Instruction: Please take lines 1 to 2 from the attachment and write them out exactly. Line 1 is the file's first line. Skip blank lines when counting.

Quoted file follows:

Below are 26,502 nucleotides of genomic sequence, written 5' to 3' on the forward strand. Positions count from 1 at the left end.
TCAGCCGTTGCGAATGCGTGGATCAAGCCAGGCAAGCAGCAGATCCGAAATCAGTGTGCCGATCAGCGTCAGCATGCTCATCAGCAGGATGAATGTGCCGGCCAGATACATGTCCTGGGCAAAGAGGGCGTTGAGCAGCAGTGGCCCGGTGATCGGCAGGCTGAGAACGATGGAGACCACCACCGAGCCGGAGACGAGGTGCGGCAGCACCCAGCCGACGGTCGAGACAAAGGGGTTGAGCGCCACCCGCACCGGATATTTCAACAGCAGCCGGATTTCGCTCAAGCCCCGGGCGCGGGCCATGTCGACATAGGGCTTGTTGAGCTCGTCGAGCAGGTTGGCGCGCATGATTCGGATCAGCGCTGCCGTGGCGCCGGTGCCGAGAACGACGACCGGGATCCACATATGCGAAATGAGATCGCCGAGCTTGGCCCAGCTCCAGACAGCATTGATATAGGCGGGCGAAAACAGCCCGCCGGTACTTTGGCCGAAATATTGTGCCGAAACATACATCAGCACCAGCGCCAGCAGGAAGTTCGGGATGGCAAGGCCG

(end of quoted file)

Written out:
Below are 26,502 nucleotides of genomic sequence, written 5' to 3' on the forward strand. Positions count from 1 at the left end.
TCAGCCGTTGCGAATGCGTGGATCAAGCCAGGCAAGCAGCAGATCCGAAATCAGTGTGCCGATCAGCGTCAGCATGCTCATCAGCAGGATGAATGTGCCGGCCAGATACATGTCCTGGGCAAAGAGGGCGTTGAGCAGCAGTGGCCCGGTGATCGGCAGGCTGAGAACGATGGAGACCACCACCGAGCCGGAGACGAGGTGCGGCAGCACCCAGCCGACGGTCGAGACAAAGGGGTTGAGCGCCACCCGCACCGGATATTTCAACAGCAGCCGGATTTCGCTCAAGCCCCGGGCGCGGGCCATGTCGACATAGGGCTTGTTGAGCTCGTCGAGCAGGTTGGCGCGCATGATTCGGATCAGCGCTGCCGTGGCGCCGGTGCCGAGAACGACGACCGGGATCCACATATGCGAAATGAGATCGCCGAGCTTGGCCCAGCTCCAGACAGCATTGATATAGGCGGGCGAAAACAGCCCGCCGGTACTTTGGCCGAAATATTGTGCCGAAACATACATCAGCACCAGCGCCAGCAGGAAGTTCGGGATGGCAAGGCCG